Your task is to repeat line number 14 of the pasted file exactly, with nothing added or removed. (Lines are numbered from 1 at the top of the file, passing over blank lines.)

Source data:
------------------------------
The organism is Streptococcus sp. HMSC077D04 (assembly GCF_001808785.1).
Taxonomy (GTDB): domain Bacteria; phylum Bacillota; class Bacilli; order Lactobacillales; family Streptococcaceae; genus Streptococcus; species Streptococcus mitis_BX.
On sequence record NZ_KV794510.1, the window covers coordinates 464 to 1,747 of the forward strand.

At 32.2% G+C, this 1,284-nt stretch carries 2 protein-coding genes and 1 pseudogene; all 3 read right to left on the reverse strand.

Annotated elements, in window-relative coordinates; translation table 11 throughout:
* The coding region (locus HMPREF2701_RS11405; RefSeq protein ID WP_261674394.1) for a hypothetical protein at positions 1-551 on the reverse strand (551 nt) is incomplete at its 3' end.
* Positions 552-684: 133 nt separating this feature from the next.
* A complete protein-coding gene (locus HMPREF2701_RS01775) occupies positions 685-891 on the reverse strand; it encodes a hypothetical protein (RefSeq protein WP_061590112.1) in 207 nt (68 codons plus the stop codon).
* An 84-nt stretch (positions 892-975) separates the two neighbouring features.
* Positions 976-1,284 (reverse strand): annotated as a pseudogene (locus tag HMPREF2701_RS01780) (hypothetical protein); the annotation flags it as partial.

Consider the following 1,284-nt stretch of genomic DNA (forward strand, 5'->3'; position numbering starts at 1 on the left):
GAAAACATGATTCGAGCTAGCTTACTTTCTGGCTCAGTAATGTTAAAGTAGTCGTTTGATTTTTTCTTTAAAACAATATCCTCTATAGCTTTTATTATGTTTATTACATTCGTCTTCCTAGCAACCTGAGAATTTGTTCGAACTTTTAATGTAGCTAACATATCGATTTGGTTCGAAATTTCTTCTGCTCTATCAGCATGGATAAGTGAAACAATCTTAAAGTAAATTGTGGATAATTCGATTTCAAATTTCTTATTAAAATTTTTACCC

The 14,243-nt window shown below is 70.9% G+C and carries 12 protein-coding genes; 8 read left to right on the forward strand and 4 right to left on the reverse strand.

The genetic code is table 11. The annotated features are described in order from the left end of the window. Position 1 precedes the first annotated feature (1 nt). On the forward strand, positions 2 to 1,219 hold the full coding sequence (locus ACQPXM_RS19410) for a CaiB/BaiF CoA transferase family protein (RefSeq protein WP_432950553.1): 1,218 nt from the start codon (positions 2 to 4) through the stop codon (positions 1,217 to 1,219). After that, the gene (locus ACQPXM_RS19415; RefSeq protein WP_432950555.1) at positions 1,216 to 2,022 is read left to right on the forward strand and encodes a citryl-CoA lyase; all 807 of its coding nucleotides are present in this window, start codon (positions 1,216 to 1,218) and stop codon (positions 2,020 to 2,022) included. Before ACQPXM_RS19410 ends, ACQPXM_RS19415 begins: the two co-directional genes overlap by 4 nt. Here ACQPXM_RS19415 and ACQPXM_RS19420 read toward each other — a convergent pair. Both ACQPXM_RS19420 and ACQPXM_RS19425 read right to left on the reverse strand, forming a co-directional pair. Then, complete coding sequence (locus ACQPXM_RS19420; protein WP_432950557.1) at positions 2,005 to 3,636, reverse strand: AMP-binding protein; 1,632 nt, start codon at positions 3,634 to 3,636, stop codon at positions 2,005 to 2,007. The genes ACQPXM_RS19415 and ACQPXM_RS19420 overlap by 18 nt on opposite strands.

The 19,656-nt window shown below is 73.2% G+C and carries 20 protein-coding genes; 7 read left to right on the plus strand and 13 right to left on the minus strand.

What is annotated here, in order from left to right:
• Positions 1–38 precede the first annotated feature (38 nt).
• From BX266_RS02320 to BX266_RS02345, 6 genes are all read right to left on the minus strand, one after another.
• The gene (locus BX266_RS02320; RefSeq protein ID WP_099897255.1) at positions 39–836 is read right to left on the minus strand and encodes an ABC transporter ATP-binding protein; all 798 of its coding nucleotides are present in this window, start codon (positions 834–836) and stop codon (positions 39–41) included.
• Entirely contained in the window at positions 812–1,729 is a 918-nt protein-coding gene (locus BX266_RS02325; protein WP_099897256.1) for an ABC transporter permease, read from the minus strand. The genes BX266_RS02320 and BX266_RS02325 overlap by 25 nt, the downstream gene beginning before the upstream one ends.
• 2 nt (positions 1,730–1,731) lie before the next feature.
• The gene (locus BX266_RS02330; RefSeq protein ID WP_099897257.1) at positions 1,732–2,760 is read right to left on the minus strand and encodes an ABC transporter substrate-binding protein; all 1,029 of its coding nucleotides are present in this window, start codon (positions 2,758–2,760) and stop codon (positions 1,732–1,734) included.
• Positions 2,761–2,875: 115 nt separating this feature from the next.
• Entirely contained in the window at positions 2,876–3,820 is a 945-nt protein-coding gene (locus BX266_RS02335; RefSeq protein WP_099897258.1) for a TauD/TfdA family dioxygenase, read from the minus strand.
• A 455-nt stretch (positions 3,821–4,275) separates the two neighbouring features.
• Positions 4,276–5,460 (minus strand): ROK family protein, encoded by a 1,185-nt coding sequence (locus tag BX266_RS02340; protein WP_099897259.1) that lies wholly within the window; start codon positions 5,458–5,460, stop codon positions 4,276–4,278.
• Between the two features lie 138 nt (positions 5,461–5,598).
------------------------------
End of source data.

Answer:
The genetic code is table 11. The annotated features are described in order from the left end of the window. Position 1 precedes the first annotated feature (1 nt). On the forward strand, positions 2 to 1,219 hold the full coding sequence (locus ACQPXM_RS19410) for a CaiB/BaiF CoA transferase family protein (RefSeq protein WP_432950553.1): 1,218 nt from the start codon (positions 2 to 4) through the stop codon (positions 1,217 to 1,219). After that, the gene (locus ACQPXM_RS19415; RefSeq protein WP_432950555.1) at positions 1,216 to 2,022 is read left to right on the forward strand and encodes a citryl-CoA lyase; all 807 of its coding nucleotides are present in this window, start codon (positions 1,216 to 1,218) and stop codon (positions 2,020 to 2,022) included. Before ACQPXM_RS19410 ends, ACQPXM_RS19415 begins: the two co-directional genes overlap by 4 nt. Here ACQPXM_RS19415 and ACQPXM_RS19420 read toward each other — a convergent pair. Both ACQPXM_RS19420 and ACQPXM_RS19425 read right to left on the reverse strand, forming a co-directional pair. Then, complete coding sequence (locus ACQPXM_RS19420; protein WP_432950557.1) at positions 2,005 to 3,636, reverse strand: AMP-binding protein; 1,632 nt, start codon at positions 3,634 to 3,636, stop codon at positions 2,005 to 2,007. The genes ACQPXM_RS19415 and ACQPXM_RS19420 overlap by 18 nt on opposite strands.